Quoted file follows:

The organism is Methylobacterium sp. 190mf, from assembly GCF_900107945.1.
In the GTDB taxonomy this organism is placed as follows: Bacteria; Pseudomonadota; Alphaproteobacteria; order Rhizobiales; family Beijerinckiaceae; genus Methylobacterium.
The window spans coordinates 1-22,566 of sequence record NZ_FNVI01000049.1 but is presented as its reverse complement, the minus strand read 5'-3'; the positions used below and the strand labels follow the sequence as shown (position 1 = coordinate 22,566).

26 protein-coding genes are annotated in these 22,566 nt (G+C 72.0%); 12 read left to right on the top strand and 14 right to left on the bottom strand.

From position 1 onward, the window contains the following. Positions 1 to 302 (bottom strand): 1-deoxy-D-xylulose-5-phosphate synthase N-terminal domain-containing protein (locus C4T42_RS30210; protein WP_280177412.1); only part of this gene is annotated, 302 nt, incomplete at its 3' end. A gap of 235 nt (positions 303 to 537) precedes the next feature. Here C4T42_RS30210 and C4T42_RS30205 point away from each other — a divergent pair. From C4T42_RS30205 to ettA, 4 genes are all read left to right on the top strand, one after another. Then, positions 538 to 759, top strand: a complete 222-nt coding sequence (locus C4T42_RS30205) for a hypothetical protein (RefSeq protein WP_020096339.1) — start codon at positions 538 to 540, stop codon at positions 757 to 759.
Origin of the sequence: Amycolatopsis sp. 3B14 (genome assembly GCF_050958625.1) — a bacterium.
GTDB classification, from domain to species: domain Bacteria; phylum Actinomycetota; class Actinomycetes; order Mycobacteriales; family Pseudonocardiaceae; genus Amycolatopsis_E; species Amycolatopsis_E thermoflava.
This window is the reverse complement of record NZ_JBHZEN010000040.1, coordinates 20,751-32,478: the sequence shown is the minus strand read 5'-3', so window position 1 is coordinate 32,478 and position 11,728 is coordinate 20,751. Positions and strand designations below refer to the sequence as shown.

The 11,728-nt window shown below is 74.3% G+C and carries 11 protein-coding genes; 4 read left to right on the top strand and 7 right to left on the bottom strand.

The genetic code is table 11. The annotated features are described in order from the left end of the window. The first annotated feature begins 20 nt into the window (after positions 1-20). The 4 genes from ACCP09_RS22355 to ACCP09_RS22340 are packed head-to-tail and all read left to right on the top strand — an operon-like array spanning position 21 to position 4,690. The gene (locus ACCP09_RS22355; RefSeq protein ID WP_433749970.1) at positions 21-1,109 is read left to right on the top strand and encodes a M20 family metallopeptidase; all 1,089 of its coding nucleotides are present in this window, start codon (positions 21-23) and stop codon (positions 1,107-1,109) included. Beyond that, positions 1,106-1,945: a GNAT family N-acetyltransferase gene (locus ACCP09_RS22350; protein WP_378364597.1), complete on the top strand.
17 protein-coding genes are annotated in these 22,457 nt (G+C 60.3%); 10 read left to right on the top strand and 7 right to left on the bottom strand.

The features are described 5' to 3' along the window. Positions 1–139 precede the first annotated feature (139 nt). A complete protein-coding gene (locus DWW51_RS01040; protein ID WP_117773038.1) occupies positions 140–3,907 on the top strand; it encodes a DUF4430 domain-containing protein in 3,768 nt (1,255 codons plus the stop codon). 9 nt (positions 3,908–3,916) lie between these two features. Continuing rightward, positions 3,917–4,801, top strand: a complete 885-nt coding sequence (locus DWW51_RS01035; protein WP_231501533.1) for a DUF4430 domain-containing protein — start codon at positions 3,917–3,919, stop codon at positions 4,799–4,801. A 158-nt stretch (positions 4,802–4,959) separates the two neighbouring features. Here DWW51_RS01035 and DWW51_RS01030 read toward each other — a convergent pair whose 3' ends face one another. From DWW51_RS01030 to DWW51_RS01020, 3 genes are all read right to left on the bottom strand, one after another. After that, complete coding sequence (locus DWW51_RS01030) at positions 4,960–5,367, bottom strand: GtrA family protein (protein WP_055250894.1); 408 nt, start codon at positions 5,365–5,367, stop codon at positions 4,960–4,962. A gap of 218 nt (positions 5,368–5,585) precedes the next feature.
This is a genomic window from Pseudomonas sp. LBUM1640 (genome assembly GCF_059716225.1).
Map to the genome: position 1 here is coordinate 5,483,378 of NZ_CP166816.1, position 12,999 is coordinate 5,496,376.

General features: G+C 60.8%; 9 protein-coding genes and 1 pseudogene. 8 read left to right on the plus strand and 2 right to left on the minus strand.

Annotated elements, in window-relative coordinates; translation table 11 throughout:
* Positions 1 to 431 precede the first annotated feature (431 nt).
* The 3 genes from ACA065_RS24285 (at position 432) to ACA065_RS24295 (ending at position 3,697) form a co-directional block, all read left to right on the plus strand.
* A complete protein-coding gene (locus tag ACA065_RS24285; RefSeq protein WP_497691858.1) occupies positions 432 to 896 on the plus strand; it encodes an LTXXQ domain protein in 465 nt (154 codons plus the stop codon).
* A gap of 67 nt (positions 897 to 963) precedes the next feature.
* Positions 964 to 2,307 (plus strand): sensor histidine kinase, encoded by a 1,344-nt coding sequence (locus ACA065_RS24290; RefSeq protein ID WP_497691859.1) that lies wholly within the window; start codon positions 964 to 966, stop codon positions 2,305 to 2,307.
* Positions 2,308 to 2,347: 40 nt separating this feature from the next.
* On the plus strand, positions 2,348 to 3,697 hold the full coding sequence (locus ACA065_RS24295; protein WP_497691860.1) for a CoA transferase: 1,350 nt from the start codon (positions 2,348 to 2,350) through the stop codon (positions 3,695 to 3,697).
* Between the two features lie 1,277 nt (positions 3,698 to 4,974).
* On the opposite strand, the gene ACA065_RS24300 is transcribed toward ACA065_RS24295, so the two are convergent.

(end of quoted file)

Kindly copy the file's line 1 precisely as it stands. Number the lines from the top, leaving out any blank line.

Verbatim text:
The organism is Methylobacterium sp. 190mf, from assembly GCF_900107945.1.